Quantum bits--called qubits--can perform mathematical operations that are intractable, by encoding both ones and zeroes simultaneously in what is called a superposition of values. However, to create full fledged quantum computers something like an acknowledgment pulse is needed, and MIT claims to have one. R.C.J.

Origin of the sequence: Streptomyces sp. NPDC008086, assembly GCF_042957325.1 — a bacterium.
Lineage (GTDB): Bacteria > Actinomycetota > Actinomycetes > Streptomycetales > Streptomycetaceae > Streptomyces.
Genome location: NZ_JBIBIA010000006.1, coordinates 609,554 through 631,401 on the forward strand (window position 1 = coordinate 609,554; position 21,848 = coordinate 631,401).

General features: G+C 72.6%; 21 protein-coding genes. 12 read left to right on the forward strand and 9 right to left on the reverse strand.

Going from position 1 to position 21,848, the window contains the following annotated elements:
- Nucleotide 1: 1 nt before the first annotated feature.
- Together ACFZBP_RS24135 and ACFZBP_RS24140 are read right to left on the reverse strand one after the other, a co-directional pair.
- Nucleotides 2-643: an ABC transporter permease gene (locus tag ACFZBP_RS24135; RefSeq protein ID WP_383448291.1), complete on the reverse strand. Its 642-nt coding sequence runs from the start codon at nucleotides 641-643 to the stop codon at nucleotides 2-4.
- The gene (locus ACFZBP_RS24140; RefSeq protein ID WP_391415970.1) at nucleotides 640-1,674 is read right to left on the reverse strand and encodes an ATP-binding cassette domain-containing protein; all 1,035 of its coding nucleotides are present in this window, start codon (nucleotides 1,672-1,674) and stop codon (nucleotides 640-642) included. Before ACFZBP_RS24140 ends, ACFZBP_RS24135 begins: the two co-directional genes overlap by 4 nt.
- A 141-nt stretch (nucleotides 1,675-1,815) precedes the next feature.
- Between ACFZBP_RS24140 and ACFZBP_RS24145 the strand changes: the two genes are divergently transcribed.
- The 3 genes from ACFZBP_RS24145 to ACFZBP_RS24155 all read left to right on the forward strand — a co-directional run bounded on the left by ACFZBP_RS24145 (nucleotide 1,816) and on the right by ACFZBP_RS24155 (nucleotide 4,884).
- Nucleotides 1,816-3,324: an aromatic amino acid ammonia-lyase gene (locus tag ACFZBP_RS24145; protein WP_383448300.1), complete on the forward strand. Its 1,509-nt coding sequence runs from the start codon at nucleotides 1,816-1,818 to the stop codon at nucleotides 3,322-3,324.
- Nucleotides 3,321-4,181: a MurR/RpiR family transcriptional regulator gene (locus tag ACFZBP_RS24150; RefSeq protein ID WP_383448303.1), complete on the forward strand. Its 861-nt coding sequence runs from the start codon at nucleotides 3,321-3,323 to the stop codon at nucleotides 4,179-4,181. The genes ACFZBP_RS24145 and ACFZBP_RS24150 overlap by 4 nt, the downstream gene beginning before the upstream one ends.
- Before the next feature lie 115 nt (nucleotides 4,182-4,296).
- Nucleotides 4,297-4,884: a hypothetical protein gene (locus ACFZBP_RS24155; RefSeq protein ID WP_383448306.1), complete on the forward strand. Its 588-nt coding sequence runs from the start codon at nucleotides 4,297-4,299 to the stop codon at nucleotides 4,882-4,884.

Future versions of the Internet will store and transfer quantum information--qubits--from node to node, researchers predict. After each operation, an acknowledgement pulse signaling a successful transfer must be sent to insure the smooth interchange of information among network nodes. Acknowledgement entails inspecting the data values, but that would destroy quantum information. Therefore, MIT scientists have invented a new method of signaling the reception of qubits without revealing their values. The quantum memory value is received from polarized qubits on incoming photons with the herald pulse acknowledging its successful storage in the cold gas. Later, another photon with the same polarization state as the original is retrieved from the gas, thereby proving that the herald pulse preserved the quantum information by only announcing the successful reception and storage of the qubits without resolving their superposition of quantum values.